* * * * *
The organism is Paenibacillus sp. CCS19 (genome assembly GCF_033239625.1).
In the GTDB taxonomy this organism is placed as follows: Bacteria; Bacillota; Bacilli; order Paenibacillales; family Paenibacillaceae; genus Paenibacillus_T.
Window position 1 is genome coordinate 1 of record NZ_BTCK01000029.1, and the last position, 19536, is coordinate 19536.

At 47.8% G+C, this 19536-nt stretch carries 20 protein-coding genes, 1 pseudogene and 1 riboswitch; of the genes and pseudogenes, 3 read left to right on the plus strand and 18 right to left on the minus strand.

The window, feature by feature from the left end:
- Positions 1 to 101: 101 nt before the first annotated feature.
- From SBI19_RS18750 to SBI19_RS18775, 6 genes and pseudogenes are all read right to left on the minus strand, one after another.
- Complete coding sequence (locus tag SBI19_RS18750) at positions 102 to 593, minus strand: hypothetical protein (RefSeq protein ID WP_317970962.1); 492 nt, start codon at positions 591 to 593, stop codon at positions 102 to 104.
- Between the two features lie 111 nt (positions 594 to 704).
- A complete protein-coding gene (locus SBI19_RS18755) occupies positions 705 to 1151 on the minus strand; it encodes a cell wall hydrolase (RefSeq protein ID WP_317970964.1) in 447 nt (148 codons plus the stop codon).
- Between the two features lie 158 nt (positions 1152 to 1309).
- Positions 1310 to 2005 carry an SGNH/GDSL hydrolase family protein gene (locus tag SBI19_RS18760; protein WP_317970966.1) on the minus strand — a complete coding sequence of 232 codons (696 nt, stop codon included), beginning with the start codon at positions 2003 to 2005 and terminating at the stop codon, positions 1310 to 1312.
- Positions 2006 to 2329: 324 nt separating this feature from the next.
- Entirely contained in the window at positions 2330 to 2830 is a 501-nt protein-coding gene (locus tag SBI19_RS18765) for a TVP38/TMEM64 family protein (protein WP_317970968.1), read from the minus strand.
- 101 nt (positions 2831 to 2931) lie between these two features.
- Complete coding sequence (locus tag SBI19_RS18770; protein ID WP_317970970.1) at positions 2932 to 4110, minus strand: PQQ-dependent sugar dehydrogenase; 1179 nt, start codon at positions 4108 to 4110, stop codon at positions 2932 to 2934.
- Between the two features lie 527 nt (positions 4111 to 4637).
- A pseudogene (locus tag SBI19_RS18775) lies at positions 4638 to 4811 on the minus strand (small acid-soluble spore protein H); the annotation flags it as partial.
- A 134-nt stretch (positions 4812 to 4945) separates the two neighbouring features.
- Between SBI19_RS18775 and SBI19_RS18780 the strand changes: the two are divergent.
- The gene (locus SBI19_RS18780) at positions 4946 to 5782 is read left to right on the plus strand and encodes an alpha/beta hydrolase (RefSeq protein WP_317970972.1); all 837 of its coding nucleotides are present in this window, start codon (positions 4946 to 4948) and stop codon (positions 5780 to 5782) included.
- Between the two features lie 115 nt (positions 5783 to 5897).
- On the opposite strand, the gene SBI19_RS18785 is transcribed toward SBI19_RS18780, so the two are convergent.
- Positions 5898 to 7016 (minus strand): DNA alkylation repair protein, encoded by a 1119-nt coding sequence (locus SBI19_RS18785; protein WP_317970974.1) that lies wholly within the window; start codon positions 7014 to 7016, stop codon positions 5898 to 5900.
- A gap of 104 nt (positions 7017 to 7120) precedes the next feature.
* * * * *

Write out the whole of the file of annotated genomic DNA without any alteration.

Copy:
The organism is Paenibacillus sp. CCS19 (genome assembly GCF_033239625.1).
In the GTDB taxonomy this organism is placed as follows: Bacteria; Bacillota; Bacilli; order Paenibacillales; family Paenibacillaceae; genus Paenibacillus_T.
Window position 1 is genome coordinate 1 of record NZ_BTCK01000029.1, and the last position, 19536, is coordinate 19536.

At 47.8% G+C, this 19536-nt stretch carries 20 protein-coding genes, 1 pseudogene and 1 riboswitch; of the genes and pseudogenes, 3 read left to right on the plus strand and 18 right to left on the minus strand.

The window, feature by feature from the left end:
- Positions 1 to 101: 101 nt before the first annotated feature.
- From SBI19_RS18750 to SBI19_RS18775, 6 genes and pseudogenes are all read right to left on the minus strand, one after another.
- Complete coding sequence (locus tag SBI19_RS18750) at positions 102 to 593, minus strand: hypothetical protein (RefSeq protein ID WP_317970962.1); 492 nt, start codon at positions 591 to 593, stop codon at positions 102 to 104.
- Between the two features lie 111 nt (positions 594 to 704).
- A complete protein-coding gene (locus SBI19_RS18755) occupies positions 705 to 1151 on the minus strand; it encodes a cell wall hydrolase (RefSeq protein ID WP_317970964.1) in 447 nt (148 codons plus the stop codon).
- Between the two features lie 158 nt (positions 1152 to 1309).
- Positions 1310 to 2005 carry an SGNH/GDSL hydrolase family protein gene (locus tag SBI19_RS18760; protein WP_317970966.1) on the minus strand — a complete coding sequence of 232 codons (696 nt, stop codon included), beginning with the start codon at positions 2003 to 2005 and terminating at the stop codon, positions 1310 to 1312.
- Positions 2006 to 2329: 324 nt separating this feature from the next.
- Entirely contained in the window at positions 2330 to 2830 is a 501-nt protein-coding gene (locus tag SBI19_RS18765) for a TVP38/TMEM64 family protein (protein WP_317970968.1), read from the minus strand.
- 101 nt (positions 2831 to 2931) lie between these two features.
- Complete coding sequence (locus tag SBI19_RS18770; protein ID WP_317970970.1) at positions 2932 to 4110, minus strand: PQQ-dependent sugar dehydrogenase; 1179 nt, start codon at positions 4108 to 4110, stop codon at positions 2932 to 2934.
- Between the two features lie 527 nt (positions 4111 to 4637).
- A pseudogene (locus tag SBI19_RS18775) lies at positions 4638 to 4811 on the minus strand (small acid-soluble spore protein H); the annotation flags it as partial.
- A 134-nt stretch (positions 4812 to 4945) separates the two neighbouring features.
- Between SBI19_RS18775 and SBI19_RS18780 the strand changes: the two are divergent.
- The gene (locus SBI19_RS18780) at positions 4946 to 5782 is read left to right on the plus strand and encodes an alpha/beta hydrolase (RefSeq protein WP_317970972.1); all 837 of its coding nucleotides are present in this window, start codon (positions 4946 to 4948) and stop codon (positions 5780 to 5782) included.
- Between the two features lie 115 nt (positions 5783 to 5897).
- On the opposite strand, the gene SBI19_RS18785 is transcribed toward SBI19_RS18780, so the two are convergent.
- Positions 5898 to 7016 (minus strand): DNA alkylation repair protein, encoded by a 1119-nt coding sequence (locus SBI19_RS18785; protein WP_317970974.1) that lies wholly within the window; start codon positions 7014 to 7016, stop codon positions 5898 to 5900.
- A gap of 104 nt (positions 7017 to 7120) precedes the next feature.